Rwandan Genocide Analysis

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In 1993, the Rwandan Genocide was a major controversial issue in which the United Nations failed to provide abrupt support to the Tutsi tribe when Hutu extremists attempted to kill off all of the tribe. Secretary-General of the United Nations (UN), Kofi Annan, delivered a speech to the world stating, “All of us who cared about Rwanda…wish that we could have prevented the genocide” (Annan, 1998). Whether or not the UN did everything in their power to help the Hutu’s is a debatable issue still discussed today. The Hutu’s were not assisted wholly by the UN when they were being murdered.
Eighty-five percent of the population in Rwanda is Hutu, while the rest is Tutsi. Along with the fifteen percent of Tutsi’s are a small number of Twa, who originally
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In 1973, Major General Juvenal Habyarimana was selected by a military group to be the Rwandan leader for two decades and was later elected to be president under a new constitution (History.com Staff, 2009). Seventeen years later, the Rwandan Patriotic Front (RPF), a rebel group made up of Tutsi exiles, invaded Rwanda (Rwanda genocide: 100 days of slaughter, 2014). In 1993, Habyarimana signed an agreement forming a transition government that contained the RPF which infuriated the Hutus. This caused them to take part in an atrocious act to try and prevent this government from being formed (History.com Staff, …show more content…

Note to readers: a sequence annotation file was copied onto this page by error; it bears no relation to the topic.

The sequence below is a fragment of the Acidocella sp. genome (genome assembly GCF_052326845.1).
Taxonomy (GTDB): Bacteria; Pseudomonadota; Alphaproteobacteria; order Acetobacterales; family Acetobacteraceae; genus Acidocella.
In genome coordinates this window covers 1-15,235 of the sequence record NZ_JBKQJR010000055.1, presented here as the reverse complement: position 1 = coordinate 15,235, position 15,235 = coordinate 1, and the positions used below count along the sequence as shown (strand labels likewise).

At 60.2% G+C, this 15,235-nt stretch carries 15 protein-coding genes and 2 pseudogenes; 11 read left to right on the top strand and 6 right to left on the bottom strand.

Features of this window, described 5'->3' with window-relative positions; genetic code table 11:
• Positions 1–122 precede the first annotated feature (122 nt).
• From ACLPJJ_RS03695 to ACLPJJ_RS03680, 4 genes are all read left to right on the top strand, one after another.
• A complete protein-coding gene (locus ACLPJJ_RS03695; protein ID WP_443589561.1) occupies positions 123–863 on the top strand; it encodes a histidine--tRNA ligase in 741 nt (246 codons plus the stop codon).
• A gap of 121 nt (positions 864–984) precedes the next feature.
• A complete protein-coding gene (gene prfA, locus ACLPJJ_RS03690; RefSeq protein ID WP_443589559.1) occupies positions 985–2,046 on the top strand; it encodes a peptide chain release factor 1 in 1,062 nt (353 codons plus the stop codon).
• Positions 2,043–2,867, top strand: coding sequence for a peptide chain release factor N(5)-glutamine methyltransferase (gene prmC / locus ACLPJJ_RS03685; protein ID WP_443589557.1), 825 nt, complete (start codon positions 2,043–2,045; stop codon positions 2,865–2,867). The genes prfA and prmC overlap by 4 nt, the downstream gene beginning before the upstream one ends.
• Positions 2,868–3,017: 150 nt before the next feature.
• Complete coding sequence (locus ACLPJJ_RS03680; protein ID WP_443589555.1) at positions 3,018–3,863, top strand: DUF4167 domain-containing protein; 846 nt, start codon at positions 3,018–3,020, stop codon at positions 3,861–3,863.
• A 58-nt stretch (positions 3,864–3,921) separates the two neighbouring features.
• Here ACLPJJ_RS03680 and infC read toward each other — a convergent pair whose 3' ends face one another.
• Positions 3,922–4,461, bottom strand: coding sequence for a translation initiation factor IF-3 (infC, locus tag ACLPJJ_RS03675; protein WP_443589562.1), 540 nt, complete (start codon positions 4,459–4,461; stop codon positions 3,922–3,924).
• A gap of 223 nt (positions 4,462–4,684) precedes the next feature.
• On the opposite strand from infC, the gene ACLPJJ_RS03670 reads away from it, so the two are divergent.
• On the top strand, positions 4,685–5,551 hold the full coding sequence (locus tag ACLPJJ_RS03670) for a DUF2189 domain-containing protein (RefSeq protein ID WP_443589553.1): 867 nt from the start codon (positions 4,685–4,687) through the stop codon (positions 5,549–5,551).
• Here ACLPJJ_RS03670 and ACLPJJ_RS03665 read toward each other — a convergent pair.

“Hit-lists” were even being handed out to groups so they knew just who they were to kill. Before Rwandan’s knew it, mass killings were occurring. Innocent people were being killed. Even Hutus were being killed if they wouldn’t assist the others in the slaughter. Men were even killing their Tutsi wives, because they would be killed if they didn’t. It was hard to hide whether you were a Hutu or a Tutsi during this time because everyone had an ID, and those ID’s contained everyone’s ethnic groups (Rwanda genocide: 100 days of slaughter, 2014). Radio stations were even sponsored to read off names of people that were to be killed at night. In total, nearly 800,000 people were murdered in the three months that the genocide was in action (History.com Staff,

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